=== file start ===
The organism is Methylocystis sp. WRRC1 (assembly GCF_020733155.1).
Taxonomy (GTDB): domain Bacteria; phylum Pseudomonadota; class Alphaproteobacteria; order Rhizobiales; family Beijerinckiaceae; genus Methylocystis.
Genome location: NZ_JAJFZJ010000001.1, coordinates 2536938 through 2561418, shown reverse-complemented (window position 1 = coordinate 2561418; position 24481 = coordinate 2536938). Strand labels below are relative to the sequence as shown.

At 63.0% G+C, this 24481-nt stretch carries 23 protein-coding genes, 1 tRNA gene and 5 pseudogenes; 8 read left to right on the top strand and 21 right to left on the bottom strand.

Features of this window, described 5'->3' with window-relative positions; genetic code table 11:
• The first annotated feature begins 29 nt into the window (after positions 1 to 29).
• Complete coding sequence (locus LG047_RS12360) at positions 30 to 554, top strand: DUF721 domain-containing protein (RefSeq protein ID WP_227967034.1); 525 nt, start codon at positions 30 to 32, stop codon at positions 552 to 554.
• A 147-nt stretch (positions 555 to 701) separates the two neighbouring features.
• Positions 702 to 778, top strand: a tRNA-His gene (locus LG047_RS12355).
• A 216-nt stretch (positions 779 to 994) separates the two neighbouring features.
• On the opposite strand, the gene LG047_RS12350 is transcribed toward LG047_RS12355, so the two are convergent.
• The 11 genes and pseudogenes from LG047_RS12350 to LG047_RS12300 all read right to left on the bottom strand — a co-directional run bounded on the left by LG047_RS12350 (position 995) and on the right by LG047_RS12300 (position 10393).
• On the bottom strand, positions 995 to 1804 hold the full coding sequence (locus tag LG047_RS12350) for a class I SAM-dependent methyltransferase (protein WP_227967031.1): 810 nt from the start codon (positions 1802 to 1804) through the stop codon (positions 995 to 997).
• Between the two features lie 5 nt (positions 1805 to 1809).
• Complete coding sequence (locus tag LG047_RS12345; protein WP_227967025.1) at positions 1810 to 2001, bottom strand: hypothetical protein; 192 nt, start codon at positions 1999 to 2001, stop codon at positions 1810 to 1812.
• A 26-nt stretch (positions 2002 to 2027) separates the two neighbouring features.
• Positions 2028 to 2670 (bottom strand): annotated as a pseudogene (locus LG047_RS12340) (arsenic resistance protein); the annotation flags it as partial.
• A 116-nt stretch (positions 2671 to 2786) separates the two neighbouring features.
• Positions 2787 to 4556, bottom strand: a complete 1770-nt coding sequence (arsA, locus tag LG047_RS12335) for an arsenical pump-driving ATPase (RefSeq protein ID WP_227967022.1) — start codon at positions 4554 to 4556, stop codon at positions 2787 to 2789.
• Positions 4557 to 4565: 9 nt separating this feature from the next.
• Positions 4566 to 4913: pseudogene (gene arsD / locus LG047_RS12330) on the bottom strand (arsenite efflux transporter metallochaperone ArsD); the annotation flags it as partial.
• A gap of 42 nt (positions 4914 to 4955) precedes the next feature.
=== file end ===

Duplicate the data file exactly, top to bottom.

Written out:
The organism is Methylocystis sp. WRRC1 (assembly GCF_020733155.1).
Taxonomy (GTDB): domain Bacteria; phylum Pseudomonadota; class Alphaproteobacteria; order Rhizobiales; family Beijerinckiaceae; genus Methylocystis.
Genome location: NZ_JAJFZJ010000001.1, coordinates 2536938 through 2561418, shown reverse-complemented (window position 1 = coordinate 2561418; position 24481 = coordinate 2536938). Strand labels below are relative to the sequence as shown.

At 63.0% G+C, this 24481-nt stretch carries 23 protein-coding genes, 1 tRNA gene and 5 pseudogenes; 8 read left to right on the top strand and 21 right to left on the bottom strand.

Features of this window, described 5'->3' with window-relative positions; genetic code table 11:
• The first annotated feature begins 29 nt into the window (after positions 1 to 29).
• Complete coding sequence (locus LG047_RS12360) at positions 30 to 554, top strand: DUF721 domain-containing protein (RefSeq protein ID WP_227967034.1); 525 nt, start codon at positions 30 to 32, stop codon at positions 552 to 554.
• A 147-nt stretch (positions 555 to 701) separates the two neighbouring features.
• Positions 702 to 778, top strand: a tRNA-His gene (locus LG047_RS12355).
• A 216-nt stretch (positions 779 to 994) separates the two neighbouring features.
• On the opposite strand, the gene LG047_RS12350 is transcribed toward LG047_RS12355, so the two are convergent.
• The 11 genes and pseudogenes from LG047_RS12350 to LG047_RS12300 all read right to left on the bottom strand — a co-directional run bounded on the left by LG047_RS12350 (position 995) and on the right by LG047_RS12300 (position 10393).
• On the bottom strand, positions 995 to 1804 hold the full coding sequence (locus tag LG047_RS12350) for a class I SAM-dependent methyltransferase (protein WP_227967031.1): 810 nt from the start codon (positions 1802 to 1804) through the stop codon (positions 995 to 997).
• Between the two features lie 5 nt (positions 1805 to 1809).
• Complete coding sequence (locus tag LG047_RS12345; protein WP_227967025.1) at positions 1810 to 2001, bottom strand: hypothetical protein; 192 nt, start codon at positions 1999 to 2001, stop codon at positions 1810 to 1812.
• A 26-nt stretch (positions 2002 to 2027) separates the two neighbouring features.
• Positions 2028 to 2670 (bottom strand): annotated as a pseudogene (locus LG047_RS12340) (arsenic resistance protein); the annotation flags it as partial.
• A 116-nt stretch (positions 2671 to 2786) separates the two neighbouring features.
• Positions 2787 to 4556, bottom strand: a complete 1770-nt coding sequence (arsA, locus tag LG047_RS12335) for an arsenical pump-driving ATPase (RefSeq protein ID WP_227967022.1) — start codon at positions 4554 to 4556, stop codon at positions 2787 to 2789.
• Positions 4557 to 4565: 9 nt separating this feature from the next.
• Positions 4566 to 4913: pseudogene (gene arsD / locus LG047_RS12330) on the bottom strand (arsenite efflux transporter metallochaperone ArsD); the annotation flags it as partial.
• A gap of 42 nt (positions 4914 to 4955) precedes the next feature.